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Carson: Kelly should mull defensive changes

| Thursday, December 3, 2015

If you had to use one word to describe No. 8 Notre Dame’s defense coming into this year, it had to be “experienced,” right?

When the Irish walked off the team bus in Culver, Indiana, for training camp in August, they returned 10 starters from last year’s team. Only senior cornerback KeiVarae Russell, who was a two-year starter before missing last season due to suspension, hadn’t started for Notre Dame in 2014.

And with an inexperienced quarterback, who was supposed to be junior Malik Zaire, the defense should have been an area of strength for Notre Dame this season, a pillar to lean on with one of the most talented groups in the country.

But that never panned out.

When former defensive coordinator Bob Diaco left to take the head coaching job at Connecticut two years ago, Irish head coach Brian Kelly tagged Brian VanGorder to be his replacement. Unlike Diaco’s “bend, don’t break” system that worked so well in 2012, and earned him the UConn job, VanGorder came in with a different attitude: Be aggressive.

Irish defensive coordinator Brian VanGorder looks on before Notre Dame’s 30-14 win over Purdue on Sept. 13, 2014 in Indianapolis.Michael Yu | The Observer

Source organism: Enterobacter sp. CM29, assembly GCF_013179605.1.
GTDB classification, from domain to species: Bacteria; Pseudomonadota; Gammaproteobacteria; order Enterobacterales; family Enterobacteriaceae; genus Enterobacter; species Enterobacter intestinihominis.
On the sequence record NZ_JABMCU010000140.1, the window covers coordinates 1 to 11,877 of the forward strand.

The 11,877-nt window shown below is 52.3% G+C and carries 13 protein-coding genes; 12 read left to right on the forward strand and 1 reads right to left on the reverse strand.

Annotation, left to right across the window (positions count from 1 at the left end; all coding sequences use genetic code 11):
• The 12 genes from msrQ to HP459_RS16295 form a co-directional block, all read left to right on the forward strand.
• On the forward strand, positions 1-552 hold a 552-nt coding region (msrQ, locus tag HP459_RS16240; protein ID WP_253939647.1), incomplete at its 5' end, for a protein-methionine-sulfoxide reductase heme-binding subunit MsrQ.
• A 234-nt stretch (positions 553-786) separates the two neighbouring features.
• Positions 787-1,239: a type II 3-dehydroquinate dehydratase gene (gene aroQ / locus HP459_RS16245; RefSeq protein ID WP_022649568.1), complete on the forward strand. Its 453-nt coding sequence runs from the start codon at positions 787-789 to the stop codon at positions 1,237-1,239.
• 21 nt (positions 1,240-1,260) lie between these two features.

Irish defensive coordinator Brian VanGorder looks on before Notre Dame’s 30-14 win over Purdue on Sept. 13, 2014 in Indianapolis.

And at the start of his tenure, it seemed like VanGorder had things figured out. In the first five games of 2014, his defense gave up just 12 points per game and routinely pressured opposing quarterbacks, including the four sacks racked up by the Irish against Stanford in a key 17-14 win.

Then everything changed.

North Carolina threw 43 points onto the Notre Dame Stadium scoreboard the next week, everyone got hurt, and suddenly the Irish defense that looked so good in September looked so bad in November.

But this year, there was hope. Everyone but cornerback Cody Riggs was back — and even after senior defensive lineman Jarron Jones went down, VanGorder had everything he could have asked for in a defense: a potential top-10 pick in Jaylon Smith, surrounded by a wealth of experienced talent. The idea was simple: Led by Smith and senior defensive lineman Sheldon Day, we would finally see Notre Dame run VanGorder’s defense to perfection.